Typically when I speak on legal issues in social media, it is to an audience of business leaders or marketing professionals.  Last night was an opportunity to look at these issues from the perspective of the individual consumer and citizen.  With that in mind, I titled my talk "Protecting Your Family & Your Reputation when Using Social Media."  We had a great crowd and a good conversation.  For a link to the video, go here





Video: Protecting Your Family & Your Reputation when Using Social Media

I was recently invited to speak on "Digital Citizenship and the First Amendment" at The Leadership and Civility in a Digital Age speaker series, presented by Lipscomb University’s Nelson & Sue Andrews Institute for Civic Leadership and Department of Communication and Journalism and by Centerstone.  My friend Debi Tate, a former commissioner on the FCC, invited me to join First Amendment scholar Gene Policinsky on the panel. 

Typically when I speak on legal issues in social media, it is to an audience of business leaders or marketing professionals.  Last night was an opportunity to look at these issues from the perspective of the individual consumer and citizen.  With that in mind, I titled my talk "Protecting Your Family & Your Reputation when Using Social Media."  We had a great crowd and a good conversation.  For a link to the video, go here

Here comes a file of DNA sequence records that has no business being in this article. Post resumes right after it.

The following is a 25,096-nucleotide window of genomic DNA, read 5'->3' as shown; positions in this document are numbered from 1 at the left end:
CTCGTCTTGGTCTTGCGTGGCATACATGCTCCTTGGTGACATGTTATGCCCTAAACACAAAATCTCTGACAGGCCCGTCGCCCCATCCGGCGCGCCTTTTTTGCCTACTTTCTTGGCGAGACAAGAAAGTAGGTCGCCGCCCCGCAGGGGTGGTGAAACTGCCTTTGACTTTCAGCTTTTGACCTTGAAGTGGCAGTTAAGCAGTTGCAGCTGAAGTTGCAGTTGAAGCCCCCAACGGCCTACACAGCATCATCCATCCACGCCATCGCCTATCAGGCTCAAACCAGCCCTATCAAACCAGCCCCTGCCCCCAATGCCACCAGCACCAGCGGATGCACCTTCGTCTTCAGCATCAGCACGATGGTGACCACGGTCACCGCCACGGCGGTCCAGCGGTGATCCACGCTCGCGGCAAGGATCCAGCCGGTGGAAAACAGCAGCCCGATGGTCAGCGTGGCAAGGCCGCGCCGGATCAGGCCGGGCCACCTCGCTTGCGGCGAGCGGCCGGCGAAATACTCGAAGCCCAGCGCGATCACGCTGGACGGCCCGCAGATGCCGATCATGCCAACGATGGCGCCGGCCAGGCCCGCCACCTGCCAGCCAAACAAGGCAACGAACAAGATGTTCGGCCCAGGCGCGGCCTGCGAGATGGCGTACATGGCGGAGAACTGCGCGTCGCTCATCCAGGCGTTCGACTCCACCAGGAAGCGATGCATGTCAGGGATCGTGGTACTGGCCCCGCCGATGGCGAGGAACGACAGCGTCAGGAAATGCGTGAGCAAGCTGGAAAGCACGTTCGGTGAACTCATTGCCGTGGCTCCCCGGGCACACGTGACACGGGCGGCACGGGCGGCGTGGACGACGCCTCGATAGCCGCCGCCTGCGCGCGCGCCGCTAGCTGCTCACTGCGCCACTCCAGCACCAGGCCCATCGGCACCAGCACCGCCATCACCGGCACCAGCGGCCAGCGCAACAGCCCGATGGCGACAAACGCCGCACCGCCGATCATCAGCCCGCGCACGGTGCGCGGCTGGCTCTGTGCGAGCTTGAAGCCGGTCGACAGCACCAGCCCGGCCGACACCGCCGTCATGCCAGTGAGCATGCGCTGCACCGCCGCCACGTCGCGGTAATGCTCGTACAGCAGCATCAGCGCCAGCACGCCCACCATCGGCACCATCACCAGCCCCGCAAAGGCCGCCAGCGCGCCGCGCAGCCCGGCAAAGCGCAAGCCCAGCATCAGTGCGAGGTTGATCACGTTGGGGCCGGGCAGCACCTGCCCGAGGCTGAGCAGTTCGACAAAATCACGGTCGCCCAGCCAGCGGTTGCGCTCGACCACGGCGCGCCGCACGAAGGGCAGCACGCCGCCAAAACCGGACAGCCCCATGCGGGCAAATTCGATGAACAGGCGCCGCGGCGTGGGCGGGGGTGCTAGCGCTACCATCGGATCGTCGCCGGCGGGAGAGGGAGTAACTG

WaterCooler goes to Corsair Distillery for Exclusive Tasting & Tour

 
If you missed the last WaterCooler, you missed a great event!  Nashville's only distillery, Corsair, gave us a behind-the-scenes tour of how they make and distill what is quickly becoming one of the most sought-after small batch liquors in the U.S. when they hosted us in April 2011.
Located in Marathon Village, which used to house Yazoo Brewery, Corsair had to work mighty hard to even get up and running in Tennessee.
Darek Bell

Because Tennessee's laws and Nashville's laws were so onerous, Corsair actually began in Bowling Green, Kentucky.  Only after they were able to convince the state and local lawmakers to allow them to "manufacture intoxicating liquors" were they able to come back home.
As part of a private event for WaterCooler, co-owners Darek Bell and Andrew Webber showed us around, told the story behind Corsair, and gave us samples in their tasting room.  The Tennessean just reported that members of the public won't get this same opportunity until the laws are changed.